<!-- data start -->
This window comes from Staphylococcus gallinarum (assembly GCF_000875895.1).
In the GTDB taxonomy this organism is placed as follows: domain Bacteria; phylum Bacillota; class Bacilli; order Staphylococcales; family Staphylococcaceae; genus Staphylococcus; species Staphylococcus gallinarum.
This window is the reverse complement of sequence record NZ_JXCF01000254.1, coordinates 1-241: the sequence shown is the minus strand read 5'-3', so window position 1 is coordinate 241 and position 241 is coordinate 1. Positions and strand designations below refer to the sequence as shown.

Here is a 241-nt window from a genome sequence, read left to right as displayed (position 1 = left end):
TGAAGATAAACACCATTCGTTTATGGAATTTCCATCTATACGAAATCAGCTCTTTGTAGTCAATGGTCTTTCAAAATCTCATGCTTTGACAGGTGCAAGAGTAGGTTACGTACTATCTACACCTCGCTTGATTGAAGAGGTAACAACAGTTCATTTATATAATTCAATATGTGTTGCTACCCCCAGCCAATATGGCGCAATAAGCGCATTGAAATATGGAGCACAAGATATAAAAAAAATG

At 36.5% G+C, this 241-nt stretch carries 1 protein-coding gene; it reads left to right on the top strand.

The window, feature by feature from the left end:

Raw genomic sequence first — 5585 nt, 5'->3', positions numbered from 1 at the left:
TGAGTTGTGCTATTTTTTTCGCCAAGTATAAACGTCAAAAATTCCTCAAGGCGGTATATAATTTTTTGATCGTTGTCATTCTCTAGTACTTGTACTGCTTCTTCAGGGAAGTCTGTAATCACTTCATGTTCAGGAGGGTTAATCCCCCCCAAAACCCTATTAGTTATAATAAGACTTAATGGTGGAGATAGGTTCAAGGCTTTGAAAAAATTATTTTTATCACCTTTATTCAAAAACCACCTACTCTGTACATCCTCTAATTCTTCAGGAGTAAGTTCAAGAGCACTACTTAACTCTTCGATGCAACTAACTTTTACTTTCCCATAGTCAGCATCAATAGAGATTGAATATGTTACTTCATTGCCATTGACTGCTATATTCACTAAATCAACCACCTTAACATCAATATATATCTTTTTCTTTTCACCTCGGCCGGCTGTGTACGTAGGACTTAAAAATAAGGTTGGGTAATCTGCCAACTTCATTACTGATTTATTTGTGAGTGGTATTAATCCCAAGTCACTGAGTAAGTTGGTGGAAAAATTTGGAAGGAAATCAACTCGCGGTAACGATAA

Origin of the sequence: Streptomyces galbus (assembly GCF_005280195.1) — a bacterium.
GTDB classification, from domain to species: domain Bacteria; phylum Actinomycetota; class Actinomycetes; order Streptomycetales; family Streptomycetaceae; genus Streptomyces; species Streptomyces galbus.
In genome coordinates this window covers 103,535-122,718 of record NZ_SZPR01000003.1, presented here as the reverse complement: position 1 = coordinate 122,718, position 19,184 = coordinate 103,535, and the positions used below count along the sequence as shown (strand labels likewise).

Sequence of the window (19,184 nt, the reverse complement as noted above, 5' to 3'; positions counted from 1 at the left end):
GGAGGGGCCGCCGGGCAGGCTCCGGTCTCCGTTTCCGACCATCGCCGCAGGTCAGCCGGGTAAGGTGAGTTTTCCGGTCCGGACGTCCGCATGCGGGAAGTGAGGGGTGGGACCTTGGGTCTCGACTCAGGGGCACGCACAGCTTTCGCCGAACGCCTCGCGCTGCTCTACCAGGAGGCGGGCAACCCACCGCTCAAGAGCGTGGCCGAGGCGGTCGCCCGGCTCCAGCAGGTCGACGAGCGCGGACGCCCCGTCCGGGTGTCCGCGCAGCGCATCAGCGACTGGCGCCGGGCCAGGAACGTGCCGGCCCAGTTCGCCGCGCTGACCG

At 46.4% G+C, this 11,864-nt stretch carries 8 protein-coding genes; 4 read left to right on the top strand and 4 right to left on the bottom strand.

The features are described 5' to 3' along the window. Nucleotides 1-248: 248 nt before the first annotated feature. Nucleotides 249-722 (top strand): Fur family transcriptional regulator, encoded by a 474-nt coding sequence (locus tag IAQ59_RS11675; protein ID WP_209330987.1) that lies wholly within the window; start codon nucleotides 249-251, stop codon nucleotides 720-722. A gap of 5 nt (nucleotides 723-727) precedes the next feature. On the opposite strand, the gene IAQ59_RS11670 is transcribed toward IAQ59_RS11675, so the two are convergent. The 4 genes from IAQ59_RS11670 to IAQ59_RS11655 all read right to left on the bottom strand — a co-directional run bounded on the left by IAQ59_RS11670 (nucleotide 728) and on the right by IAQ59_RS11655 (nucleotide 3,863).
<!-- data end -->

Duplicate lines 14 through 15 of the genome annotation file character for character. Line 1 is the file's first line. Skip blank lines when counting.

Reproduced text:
GGAGGGGCCGCCGGGCAGGCTCCGGTCTCCGTTTCCGACCATCGCCGCAGGTCAGCCGGGTAAGGTGAGTTTTCCGGTCCGGACGTCCGCATGCGGGAAGTGAGGGGTGGGACCTTGGGTCTCGACTCAGGGGCACGCACAGCTTTCGCCGAACGCCTCGCGCTGCTCTACCAGGAGGCGGGCAACCCACCGCTCAAGAGCGTGGCCGAGGCGGTCGCCCGGCTCCAGCAGGTCGACGAGCGCGGACGCCCCGTCCGGGTGTCCGCGCAGCGCATCAGCGACTGGCGCCGGGCCAGGAACGTGCCGGCCCAGTTCGCCGCGCTGACCG

At 46.4% G+C, this 11,864-nt stretch carries 8 protein-coding genes; 4 read left to right on the top strand and 4 right to left on the bottom strand.